Even relegated to the ghetto, Sunja and her family cannot help but be held under the thrall of Korean social norms that enforce a strict social hierarchy. Mrs. Kim should be avoided because she doesn’t share their Christian faith; and the Japanese woman who lives in solidarity with her Korean husband in Ikaino should likewise be spurned because the husband bootlegs and their mixed-race children offends their sensibility. There is no intersectional logic or comprehending that it is that same logic leading to discrimination against the Zainichi.
Two suitors mark divergent paths. Entranced by Koh Hansu’s otherworldly charisma, Sunja becomes pregnant with his child, leading to Baek Isak, out of a sense of Christian generosity and mercy, marries her to spare her from disgrace. Suffering from tuberculosis, Isak is not long for this world, yet he adheres to an idealistic sense of justice, family, and the nation. In contrast, Hansu pledges no allegiances, be it in the realm of marriage or nationalism—there is only the market.
But here’s the truth: There’s no such thing as a benevolent leader. I protect you because you work for me. If you act like a fool and go against my interests, then I can’t protect you. As for these Korean groups, you have to remember that no matter what, the men who are in charge are just men—so they’re not much smarter than pigs. And we eat pigs. You lived with that farmer Tamaguchi who sold sweet potatoes for obscene prices to starving Japanese during a time of war. He violated wartime regulations, and I helped him, because he wanted money and I do, too. He probably thinks he’s a decent, respectable Japanese, or some kind of proud nationalist—don’t they all? He’s a terrible Japanese, but a smart businessman. I’m not a good Korean, and I’m not a Japanese. I’m very good at making money. This country would fall apart if everyone believed in some samurai crap. The Emperor does not give a fuck about anyone, either. So I’m not going to tell you not to go to any meetings or not to join any group. But know this: Those communists don’t care about you. They don’t care about anybody. You’re crazy if you think they care about Korea.” (Lee 233–34)
Consequently, Sunja wrestles with balancing opposing worldviews against the stark and simple need to survive.
Were you supposed to have only one person in your life? Her mother had her father and no one else. Was her person Hansu or Isak? Did Hansu love her or had he just wanted to use her? If love required sacrifice, then Isak had really loved her. Kyunghee had served her husband faithfully without complaint. There was no one as kindhearted and lovely as her sister-in-law—why couldn’t she have more than one man love her? Why did men get to leave when they didn’t get what they wanted? Or had Changho suffered enough waiting? Sunja wanted her sister-in-law to make Changho wait, but it wouldn’t have been Kyunghee if she had made him do so. Changho had loved someone who would not betray her husband, and perhaps that was why he had loved her. She could not violate who she was. (Lee 278)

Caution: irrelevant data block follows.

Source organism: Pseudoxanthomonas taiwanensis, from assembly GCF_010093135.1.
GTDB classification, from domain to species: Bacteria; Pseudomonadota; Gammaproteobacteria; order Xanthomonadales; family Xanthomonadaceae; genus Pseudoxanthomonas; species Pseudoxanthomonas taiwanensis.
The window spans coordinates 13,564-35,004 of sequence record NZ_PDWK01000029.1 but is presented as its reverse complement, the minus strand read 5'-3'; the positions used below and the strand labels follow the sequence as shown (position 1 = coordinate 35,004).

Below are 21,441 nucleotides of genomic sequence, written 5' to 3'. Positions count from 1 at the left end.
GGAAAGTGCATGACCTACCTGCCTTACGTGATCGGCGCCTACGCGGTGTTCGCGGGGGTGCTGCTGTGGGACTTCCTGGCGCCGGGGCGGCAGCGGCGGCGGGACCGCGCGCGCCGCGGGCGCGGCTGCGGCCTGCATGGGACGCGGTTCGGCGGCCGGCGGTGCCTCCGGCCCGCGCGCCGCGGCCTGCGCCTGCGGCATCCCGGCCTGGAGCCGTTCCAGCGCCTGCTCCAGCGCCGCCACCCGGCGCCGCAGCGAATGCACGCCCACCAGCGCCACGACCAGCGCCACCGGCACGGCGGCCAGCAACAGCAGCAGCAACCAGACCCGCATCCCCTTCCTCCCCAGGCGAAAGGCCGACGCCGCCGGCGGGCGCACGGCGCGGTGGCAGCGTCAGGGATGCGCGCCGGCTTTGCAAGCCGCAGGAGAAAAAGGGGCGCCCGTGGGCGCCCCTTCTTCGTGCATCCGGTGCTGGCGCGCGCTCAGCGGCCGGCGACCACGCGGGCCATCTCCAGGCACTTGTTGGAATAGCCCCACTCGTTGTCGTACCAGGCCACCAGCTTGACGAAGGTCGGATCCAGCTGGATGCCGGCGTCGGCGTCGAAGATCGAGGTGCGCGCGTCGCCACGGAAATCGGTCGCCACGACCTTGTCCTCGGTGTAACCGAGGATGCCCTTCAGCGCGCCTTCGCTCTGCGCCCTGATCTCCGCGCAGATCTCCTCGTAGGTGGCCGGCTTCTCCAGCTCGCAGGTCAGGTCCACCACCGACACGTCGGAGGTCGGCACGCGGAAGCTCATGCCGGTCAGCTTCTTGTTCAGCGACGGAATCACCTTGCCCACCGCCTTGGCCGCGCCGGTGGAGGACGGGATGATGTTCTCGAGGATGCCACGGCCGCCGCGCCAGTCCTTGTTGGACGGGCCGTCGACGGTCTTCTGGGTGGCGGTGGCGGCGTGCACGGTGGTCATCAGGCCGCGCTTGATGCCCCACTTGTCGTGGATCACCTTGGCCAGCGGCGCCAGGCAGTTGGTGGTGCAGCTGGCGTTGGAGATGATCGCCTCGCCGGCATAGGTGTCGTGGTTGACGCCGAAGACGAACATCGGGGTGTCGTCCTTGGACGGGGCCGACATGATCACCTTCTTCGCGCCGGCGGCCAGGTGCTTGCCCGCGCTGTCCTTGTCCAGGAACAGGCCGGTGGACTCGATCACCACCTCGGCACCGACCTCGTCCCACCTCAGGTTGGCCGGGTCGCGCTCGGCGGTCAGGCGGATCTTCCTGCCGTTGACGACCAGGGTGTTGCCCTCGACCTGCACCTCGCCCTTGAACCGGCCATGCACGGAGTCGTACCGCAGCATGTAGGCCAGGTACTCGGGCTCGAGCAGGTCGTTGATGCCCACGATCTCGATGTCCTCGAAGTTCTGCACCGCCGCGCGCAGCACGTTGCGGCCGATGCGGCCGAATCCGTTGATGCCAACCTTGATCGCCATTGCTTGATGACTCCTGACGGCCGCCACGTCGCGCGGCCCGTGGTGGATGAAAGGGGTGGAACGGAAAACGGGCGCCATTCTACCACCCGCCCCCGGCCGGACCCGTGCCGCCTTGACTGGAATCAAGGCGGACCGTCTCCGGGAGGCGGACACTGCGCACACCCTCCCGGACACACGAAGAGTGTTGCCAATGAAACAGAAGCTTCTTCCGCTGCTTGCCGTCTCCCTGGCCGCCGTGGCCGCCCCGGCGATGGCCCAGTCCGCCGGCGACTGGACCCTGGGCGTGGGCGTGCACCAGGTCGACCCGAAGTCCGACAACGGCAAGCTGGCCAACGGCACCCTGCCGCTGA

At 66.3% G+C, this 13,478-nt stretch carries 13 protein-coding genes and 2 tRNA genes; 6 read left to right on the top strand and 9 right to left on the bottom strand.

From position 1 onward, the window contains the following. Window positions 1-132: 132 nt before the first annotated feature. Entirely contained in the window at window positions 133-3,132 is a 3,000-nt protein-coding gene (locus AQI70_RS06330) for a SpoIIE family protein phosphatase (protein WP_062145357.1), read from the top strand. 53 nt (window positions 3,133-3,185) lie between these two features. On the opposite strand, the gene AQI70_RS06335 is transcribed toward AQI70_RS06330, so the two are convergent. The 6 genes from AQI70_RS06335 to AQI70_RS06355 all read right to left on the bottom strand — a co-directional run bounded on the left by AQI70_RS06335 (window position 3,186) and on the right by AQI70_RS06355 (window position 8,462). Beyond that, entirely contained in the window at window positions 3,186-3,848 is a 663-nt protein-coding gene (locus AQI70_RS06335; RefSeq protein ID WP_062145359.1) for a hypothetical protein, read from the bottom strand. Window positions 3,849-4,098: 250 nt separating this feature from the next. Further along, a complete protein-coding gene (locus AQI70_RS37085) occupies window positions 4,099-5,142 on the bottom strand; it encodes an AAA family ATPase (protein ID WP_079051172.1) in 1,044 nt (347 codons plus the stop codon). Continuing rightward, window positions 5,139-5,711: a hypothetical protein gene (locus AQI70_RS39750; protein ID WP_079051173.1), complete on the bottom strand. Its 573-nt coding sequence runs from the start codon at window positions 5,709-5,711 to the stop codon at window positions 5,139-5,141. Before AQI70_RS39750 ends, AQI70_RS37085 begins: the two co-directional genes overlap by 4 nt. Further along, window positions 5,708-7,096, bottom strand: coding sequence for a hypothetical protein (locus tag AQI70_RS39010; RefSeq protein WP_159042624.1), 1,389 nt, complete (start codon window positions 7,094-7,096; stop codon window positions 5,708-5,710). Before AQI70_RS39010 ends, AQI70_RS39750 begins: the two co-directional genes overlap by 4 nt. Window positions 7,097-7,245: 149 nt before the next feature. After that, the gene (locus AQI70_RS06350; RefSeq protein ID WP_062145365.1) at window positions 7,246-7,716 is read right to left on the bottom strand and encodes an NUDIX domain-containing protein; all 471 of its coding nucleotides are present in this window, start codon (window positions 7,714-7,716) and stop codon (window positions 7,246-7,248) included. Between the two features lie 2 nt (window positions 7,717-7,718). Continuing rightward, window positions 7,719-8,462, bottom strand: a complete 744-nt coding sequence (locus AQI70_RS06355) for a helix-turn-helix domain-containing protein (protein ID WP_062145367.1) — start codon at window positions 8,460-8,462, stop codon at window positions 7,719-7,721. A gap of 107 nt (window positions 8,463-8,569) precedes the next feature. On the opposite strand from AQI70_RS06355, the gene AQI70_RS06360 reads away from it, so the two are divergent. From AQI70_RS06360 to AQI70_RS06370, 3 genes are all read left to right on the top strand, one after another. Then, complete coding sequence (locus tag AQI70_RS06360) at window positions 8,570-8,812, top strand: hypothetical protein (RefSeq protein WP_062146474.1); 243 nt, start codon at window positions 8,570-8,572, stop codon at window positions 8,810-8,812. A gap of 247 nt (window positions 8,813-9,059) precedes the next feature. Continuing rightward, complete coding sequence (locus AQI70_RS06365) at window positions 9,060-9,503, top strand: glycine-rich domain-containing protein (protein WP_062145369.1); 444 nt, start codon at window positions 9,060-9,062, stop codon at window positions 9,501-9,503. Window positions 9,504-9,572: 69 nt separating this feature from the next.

Sunja’s children and grandchildren likewise suffer from varying degrees the same struggle, trying to navigate a discriminatory Japan as Zainichi, initially leading to only two options exemplified by Sunja’s sons. Mozasu, lacking an aptitude or ambition for education, has little option but to enter the pachinko business and embrace marginality, whereas his brother Noa leans on his intellect to earn a spot at the prestigious Waseda University to earn a degree in English literature so that he may one day become a teacher. Ironically, Mozasu’s pachinko business thrives, resulting in his building a small empire and lifting him and his family out of Ikaino and poverty. On the other hand, Noa’s noble aspirations come at a cost—he has internalized a strongly binary logic of purity and pollution, an amalgamation of his father’s religious legacy, Korean social norms, and colonial racialization. Beginning in primary school, Noa dreams of becoming fully Japanese, but labors through Waseda as Zainichi until he learns of the true nature of his parentage and how Koh Hansu, the Korean gangster, has funded his education. His pride and deep shame leads to his dropping out of college, adopting a Japanese name (tsumei), and building a secret second life as a pachinko bookkeeper. When Sunja finally locates him after many years of his hiding out, they have a quiet confrontation in which Noa bitterly rails against the impossibility of his duality and denounces his heritage.
“Yakuza are the filthiest people in Japan. They are thugs; they are common criminals. They frighten shopkeepers; they sell drugs; they control prostitution; and they hurt innocent people. All the worst Koreans are members of these gangs. I took money for my education from a yakuza, and you thought this was acceptable? I will never be able to wash this dirt from my name. You can’t be very bright,” he said. “How can you make something clean from something dirty? And now, you have made me dirty,” Noa said quietly, as if he was learning this as he was saying it to her. “All my life, I have had Japanese telling me that my blood is Korean—that Koreans are angry, violent, cunning, and deceitful criminals. All my life, I had to endure this. I tried to be as honest and humble as Baek Isak was; I never raised my voice. But this blood, my blood is Korean, and now I learn that my blood is yakuza blood. I can never change this, no matter what I do. It would have been better if I were never born. How could you have ruined my life? How could you be so imprudent? A foolish mother and a criminal father. I am cursed.” (Lee 315)
Noa’s early ambition was to engage in a personal Harlem Renaissance-era uplift project by observing the rules and being the best possible representative of his race, he had hoped to redeem the Zainichi. Yet when he learns of the means by which he was earning his education, he realizes the hopelessness of his project and flees to another life in which he carves out a small corner for himself. But when faced with the prospect of his being discovered by his wife and boss, who as a matter of policy does not employ foreigners, Noa’s despair over his inability to integrate his two halves leads to his committing suicide; his rigid adherence to a simplistic binary leaves him no room for the complexities of humanity.
There’s much more I’ve written, particularly with respect to the triangulating that occurs between American modernity and Korean American racial discourse, but I’ll reserve that for the book.